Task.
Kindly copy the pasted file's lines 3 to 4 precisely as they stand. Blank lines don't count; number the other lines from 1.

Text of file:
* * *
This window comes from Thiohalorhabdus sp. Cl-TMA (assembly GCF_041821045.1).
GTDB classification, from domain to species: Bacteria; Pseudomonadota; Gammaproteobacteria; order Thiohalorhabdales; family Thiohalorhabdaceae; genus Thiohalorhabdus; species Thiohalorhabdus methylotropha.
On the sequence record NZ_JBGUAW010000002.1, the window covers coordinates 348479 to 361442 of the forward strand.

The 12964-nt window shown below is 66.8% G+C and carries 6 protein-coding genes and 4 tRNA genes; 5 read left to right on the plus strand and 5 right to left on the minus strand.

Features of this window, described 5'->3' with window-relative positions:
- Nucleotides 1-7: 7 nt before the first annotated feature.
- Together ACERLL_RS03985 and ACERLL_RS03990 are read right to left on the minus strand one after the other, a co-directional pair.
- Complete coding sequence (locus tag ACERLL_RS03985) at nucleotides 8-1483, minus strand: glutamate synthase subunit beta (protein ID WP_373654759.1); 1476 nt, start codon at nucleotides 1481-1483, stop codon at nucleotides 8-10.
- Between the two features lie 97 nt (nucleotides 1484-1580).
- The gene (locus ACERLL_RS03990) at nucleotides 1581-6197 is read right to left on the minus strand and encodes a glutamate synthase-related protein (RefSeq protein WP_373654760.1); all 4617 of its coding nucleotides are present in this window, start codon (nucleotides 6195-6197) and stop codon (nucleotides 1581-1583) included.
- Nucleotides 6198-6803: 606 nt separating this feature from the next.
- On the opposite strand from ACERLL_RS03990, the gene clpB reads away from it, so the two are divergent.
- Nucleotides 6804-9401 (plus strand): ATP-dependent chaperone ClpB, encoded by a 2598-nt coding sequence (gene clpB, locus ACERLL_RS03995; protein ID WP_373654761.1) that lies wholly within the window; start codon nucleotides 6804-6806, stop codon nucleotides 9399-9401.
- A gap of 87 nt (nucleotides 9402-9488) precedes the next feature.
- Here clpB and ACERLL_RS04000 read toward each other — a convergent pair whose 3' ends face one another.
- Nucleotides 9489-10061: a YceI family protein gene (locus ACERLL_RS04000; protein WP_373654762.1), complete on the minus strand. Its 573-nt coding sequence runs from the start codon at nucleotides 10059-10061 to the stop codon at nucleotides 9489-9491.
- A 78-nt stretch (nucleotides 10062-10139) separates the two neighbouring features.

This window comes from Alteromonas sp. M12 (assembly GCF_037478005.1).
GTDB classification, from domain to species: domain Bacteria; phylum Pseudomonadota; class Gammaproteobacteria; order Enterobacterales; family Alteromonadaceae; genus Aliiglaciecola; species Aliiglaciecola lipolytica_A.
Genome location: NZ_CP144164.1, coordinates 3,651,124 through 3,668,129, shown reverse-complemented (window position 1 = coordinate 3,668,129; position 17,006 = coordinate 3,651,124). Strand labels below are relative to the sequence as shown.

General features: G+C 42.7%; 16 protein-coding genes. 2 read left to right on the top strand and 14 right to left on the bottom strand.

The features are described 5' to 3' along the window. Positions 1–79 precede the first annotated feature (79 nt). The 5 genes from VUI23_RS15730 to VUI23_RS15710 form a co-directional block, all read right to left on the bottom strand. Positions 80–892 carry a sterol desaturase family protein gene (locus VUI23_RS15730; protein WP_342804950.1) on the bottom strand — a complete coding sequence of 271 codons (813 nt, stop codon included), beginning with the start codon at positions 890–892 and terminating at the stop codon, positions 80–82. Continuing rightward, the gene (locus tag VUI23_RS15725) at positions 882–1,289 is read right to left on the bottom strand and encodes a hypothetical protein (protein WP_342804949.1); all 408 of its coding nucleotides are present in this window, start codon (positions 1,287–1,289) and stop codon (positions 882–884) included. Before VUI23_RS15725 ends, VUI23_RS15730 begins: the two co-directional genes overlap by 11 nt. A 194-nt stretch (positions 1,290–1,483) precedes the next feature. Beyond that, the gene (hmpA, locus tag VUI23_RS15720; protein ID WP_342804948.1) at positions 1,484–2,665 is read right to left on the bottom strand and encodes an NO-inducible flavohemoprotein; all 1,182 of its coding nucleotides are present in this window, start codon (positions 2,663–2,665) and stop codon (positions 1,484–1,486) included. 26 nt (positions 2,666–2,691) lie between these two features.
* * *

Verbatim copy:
On the sequence record NZ_JBGUAW010000002.1, the window covers coordinates 348479 to 361442 of the forward strand.

The 12964-nt window shown below is 66.8% G+C and carries 6 protein-coding genes and 4 tRNA genes; 5 read left to right on the plus strand and 5 right to left on the minus strand.